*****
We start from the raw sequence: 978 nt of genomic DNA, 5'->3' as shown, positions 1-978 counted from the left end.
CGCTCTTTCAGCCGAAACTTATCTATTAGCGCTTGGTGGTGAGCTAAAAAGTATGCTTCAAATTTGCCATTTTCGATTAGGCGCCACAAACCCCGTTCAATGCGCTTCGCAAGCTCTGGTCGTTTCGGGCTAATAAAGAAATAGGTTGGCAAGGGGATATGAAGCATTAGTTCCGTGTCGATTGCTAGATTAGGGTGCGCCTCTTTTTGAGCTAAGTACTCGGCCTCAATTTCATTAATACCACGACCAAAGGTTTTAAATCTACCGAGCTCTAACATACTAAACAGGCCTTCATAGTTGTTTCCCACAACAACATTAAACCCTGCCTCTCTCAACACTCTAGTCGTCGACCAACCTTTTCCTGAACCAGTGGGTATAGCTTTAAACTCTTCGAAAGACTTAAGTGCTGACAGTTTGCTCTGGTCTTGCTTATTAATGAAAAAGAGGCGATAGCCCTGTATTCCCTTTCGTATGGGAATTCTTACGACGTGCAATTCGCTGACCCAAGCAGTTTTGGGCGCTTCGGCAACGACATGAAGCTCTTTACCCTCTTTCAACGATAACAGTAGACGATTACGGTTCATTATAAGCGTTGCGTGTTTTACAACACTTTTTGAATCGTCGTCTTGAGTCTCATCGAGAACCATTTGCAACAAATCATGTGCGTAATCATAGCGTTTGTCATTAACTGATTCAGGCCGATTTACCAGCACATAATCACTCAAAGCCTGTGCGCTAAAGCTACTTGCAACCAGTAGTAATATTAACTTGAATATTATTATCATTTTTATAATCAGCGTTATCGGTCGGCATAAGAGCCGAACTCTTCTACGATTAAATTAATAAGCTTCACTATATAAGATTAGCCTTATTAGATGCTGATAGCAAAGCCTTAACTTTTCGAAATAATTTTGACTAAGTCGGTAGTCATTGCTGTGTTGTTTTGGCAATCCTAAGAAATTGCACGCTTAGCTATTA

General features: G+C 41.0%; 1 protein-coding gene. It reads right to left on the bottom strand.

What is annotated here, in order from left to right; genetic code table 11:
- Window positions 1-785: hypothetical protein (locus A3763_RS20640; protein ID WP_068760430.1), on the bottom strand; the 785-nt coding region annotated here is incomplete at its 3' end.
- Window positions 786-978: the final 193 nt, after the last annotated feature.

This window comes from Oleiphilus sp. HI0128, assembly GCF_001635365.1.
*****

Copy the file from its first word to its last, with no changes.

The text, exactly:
We start from the raw sequence: 978 nt of genomic DNA, 5'->3' as shown, positions 1-978 counted from the left end.
CGCTCTTTCAGCCGAAACTTATCTATTAGCGCTTGGTGGTGAGCTAAAAAGTATGCTTCAAATTTGCCATTTTCGATTAGGCGCCACAAACCCCGTTCAATGCGCTTCGCAAGCTCTGGTCGTTTCGGGCTAATAAAGAAATAGGTTGGCAAGGGGATATGAAGCATTAGTTCCGTGTCGATTGCTAGATTAGGGTGCGCCTCTTTTTGAGCTAAGTACTCGGCCTCAATTTCATTAATACCACGACCAAAGGTTTTAAATCTACCGAGCTCTAACATACTAAACAGGCCTTCATAGTTGTTTCCCACAACAACATTAAACCCTGCCTCTCTCAACACTCTAGTCGTCGACCAACCTTTTCCTGAACCAGTGGGTATAGCTTTAAACTCTTCGAAAGACTTAAGTGCTGACAGTTTGCTCTGGTCTTGCTTATTAATGAAAAAGAGGCGATAGCCCTGTATTCCCTTTCGTATGGGAATTCTTACGACGTGCAATTCGCTGACCCAAGCAGTTTTGGGCGCTTCGGCAACGACATGAAGCTCTTTACCCTCTTTCAACGATAACAGTAGACGATTACGGTTCATTATAAGCGTTGCGTGTTTTACAACACTTTTTGAATCGTCGTCTTGAGTCTCATCGAGAACCATTTGCAACAAATCATGTGCGTAATCATAGCGTTTGTCATTAACTGATTCAGGCCGATTTACCAGCACATAATCACTCAAAGCCTGTGCGCTAAAGCTACTTGCAACCAGTAGTAATATTAACTTGAATATTATTATCATTTTTATAATCAGCGTTATCGGTCGGCATAAGAGCCGAACTCTTCTACGATTAAATTAATAAGCTTCACTATATAAGATTAGCCTTATTAGATGCTGATAGCAAAGCCTTAACTTTTCGAAATAATTTTGACTAAGTCGGTAGTCATTGCTGTGTTGTTTTGGCAATCCTAAGAAATTGCACGCTTAGCTATTA

General features: G+C 41.0%; 1 protein-coding gene. It reads right to left on the bottom strand.

What is annotated here, in order from left to right; genetic code table 11:
- Window positions 1-785: hypothetical protein (locus A3763_RS20640; protein ID WP_068760430.1), on the bottom strand; the 785-nt coding region annotated here is incomplete at its 3' end.
- Window positions 786-978: the final 193 nt, after the last annotated feature.

This window comes from Oleiphilus sp. HI0128, assembly GCF_001635365.1.